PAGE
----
Rirkrit Tiravanija untitled 2017 (tomorrow is the question, january 21, 2017), 2017 Acrylic and newspaper on linen 89 1/4 x 73 1/4 inches Courtesy Rirkrit Tiravanija and Gavin Brown’s enterprise, New York/Rome (c) Rirkrit Tiravanija
Hate it or love it, one newspaper that has rocketed even more to the forefront of the public eye in the past year is the Times. From the president’s dismissal of it as failing to its recent scoop battle with The Washington Post and even today’s announcement that it has eliminated its public editor position in favor of opening more of their articles’ comment sections, there is much to talk about.
This art exhibition goes even further than the paper’s recent goings-on, asking over 80 artists to use current and archival issues of the physical newspaper as a jumping-off point to create works of their own. Some imagine what the headlines would be in 2020, some insert themselves into the news, and others take a second look at press coverage of major historical and sociopolitical events. If the news wasn’t already on your mind constantly, this show could do the trick. More →
The folks behind Smorgasburg, Berg’n and Brooklyn Flea are opening a “garden restaurant” at the High Line Hotel, in Chelsea. 180 Tenth was set to unveil its menu to friends and family this evening, but the private preview has been canceled due to the rain.
According to an invite, those lucky enough to have landed on the guest list to tomorrow’s preview will be treated to some “delicious, fresh, simple” food courtesy of head chef Aaron Taber, who has previously worked at Grindhaus and June Wine Bar. Cocktails, natural wine and frozen drinks will be served by Berg’n general manager Jen Watson, who will be the director of food and drink at 180 Tenth.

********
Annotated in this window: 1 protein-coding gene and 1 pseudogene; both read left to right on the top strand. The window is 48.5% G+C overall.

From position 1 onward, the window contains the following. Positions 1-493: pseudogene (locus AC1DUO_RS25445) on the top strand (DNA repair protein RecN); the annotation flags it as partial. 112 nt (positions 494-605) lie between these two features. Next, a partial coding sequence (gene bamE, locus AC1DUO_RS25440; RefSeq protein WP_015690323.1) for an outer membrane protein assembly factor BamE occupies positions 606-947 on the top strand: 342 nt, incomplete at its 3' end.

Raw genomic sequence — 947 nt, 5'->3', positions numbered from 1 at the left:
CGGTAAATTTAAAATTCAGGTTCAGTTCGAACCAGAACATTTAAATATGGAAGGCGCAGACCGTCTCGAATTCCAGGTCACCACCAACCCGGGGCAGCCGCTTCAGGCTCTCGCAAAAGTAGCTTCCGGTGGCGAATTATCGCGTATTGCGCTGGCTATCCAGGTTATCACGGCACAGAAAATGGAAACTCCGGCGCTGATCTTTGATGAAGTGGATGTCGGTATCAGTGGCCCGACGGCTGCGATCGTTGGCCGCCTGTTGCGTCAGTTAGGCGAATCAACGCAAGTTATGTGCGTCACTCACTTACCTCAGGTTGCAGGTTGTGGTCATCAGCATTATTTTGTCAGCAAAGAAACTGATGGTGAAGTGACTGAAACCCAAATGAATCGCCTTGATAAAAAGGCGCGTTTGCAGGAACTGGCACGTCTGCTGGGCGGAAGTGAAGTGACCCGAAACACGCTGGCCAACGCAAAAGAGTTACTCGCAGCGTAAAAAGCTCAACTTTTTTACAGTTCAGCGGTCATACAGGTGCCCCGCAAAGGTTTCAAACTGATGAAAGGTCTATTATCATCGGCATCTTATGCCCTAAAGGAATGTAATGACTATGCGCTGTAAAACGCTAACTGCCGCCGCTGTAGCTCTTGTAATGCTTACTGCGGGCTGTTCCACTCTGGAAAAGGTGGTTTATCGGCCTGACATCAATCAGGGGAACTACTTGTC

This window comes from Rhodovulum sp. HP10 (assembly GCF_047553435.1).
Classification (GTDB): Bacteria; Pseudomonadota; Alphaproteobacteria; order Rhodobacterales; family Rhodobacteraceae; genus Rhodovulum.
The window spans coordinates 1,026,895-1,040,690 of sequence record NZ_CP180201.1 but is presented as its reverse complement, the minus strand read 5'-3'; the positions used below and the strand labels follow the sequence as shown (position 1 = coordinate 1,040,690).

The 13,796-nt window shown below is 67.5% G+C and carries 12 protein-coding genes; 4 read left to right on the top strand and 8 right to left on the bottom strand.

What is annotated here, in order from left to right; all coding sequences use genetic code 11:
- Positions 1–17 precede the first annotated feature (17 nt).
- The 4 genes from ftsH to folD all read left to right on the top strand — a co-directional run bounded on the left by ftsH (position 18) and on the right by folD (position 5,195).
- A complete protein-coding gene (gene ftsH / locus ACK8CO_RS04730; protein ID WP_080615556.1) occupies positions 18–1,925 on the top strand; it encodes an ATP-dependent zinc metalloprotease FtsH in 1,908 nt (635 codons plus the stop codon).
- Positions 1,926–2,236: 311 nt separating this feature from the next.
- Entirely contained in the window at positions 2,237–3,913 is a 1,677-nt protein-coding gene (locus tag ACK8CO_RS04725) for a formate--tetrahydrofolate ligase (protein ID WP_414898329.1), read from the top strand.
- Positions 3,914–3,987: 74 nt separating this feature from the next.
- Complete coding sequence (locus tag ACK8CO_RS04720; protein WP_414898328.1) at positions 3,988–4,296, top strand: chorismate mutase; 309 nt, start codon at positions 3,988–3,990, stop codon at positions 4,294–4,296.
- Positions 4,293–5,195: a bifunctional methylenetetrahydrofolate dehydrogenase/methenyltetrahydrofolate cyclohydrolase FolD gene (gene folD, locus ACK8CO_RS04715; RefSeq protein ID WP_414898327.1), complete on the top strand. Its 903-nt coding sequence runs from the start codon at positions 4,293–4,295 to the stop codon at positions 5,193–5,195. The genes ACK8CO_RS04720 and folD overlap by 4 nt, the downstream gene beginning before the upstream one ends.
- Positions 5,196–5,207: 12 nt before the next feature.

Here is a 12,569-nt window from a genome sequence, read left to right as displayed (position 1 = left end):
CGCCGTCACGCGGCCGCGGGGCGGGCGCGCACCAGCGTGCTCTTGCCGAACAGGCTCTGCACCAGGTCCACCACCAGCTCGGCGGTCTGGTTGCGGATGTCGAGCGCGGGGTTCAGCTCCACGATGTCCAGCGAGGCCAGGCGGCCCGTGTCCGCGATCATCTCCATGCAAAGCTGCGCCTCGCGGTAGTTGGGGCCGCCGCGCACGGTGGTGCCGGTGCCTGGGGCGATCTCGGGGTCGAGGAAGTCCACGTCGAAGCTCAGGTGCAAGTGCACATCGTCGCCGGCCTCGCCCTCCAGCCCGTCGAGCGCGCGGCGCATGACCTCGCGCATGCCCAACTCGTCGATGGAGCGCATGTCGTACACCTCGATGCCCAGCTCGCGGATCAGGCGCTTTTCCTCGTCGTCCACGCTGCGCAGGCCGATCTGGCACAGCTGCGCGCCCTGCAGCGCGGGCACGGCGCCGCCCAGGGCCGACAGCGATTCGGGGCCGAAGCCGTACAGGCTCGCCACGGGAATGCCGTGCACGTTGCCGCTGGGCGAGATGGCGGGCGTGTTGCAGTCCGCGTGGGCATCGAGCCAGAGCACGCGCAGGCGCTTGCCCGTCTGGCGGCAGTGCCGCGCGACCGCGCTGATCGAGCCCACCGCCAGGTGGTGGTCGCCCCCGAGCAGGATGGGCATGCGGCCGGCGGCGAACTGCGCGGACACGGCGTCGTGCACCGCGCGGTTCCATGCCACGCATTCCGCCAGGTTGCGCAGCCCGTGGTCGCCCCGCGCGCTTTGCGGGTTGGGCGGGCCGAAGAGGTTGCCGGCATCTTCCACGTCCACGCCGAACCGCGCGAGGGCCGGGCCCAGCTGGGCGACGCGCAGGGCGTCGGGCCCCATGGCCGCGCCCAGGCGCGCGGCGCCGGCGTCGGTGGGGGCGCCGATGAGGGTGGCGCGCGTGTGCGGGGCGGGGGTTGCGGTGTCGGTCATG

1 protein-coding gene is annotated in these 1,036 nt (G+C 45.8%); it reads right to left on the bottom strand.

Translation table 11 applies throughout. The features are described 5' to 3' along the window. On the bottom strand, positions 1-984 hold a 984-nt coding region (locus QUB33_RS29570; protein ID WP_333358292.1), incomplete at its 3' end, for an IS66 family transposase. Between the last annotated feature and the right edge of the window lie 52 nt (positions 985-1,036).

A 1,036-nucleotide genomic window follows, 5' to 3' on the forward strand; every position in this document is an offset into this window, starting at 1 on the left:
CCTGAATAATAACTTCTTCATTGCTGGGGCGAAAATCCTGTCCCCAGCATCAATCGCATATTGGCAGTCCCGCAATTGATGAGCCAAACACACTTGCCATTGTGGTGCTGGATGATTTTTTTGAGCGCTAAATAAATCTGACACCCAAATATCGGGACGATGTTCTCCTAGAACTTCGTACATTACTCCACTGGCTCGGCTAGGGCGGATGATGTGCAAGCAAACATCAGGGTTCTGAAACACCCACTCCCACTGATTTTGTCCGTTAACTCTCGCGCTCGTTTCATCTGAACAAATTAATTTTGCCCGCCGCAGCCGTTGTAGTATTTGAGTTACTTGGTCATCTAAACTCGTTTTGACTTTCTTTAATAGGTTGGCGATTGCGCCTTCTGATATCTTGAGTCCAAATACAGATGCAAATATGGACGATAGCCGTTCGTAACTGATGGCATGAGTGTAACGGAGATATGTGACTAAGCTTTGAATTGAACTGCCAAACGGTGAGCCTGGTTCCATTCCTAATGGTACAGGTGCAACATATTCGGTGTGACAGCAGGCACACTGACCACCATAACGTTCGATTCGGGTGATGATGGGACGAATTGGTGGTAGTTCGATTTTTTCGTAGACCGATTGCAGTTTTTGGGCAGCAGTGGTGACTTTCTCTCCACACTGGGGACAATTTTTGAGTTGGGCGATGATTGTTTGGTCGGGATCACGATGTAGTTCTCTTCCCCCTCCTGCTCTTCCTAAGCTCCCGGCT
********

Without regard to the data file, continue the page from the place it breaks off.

After the premiere of Hell on Earth at the Tribeca Film Festival, an audience member asked filmmakers Sebastian Junger and Nick Quested why they had chosen The Fall of Syria and the Rise of ISIS, as the subtitle has it, as the topic of their documentary.
“It’s the greatest tragedy of our generation and we had to address it,” Quested told a crowd Wednesday at Cinépolis Chelsea.
After a decade and a half as a staple of the Williamsburg flea market scene, Artists & Fleas is opening its fourth location, smack dab in the middle of Soho, on the corner of Prince and Broadway. Look out, Prada.
Founded by Brooklyn-based Amy Abrams and Ronen Glimer in 2003, A&F allows independent artists and designers to sell their wares (or wears. . .get it?), resulting in a hodge podge of hip stuff: vintage clothing, jewelry, leather products, art items, handbags, food, and, of course, beard oil.
The Sunshine Laundromat in Greenpoint has a lot to offer. You can wash your clothes. You can play plenty of pinball. You can sip beer or wine while doing all of this. And tonight, you can experience something a little bit artsier. The vending machine at Sunshine has been host to many trinkets and miscellany, even catching media attention last year when they restocked it with Plan B and pregnancy tests alongside bite-sized candies. While you could argue that is a much more practical move, tonight this little machine sandwiched between a photobooth and Jurassic Park pinball machine will be filled with art of all shapes and sizes.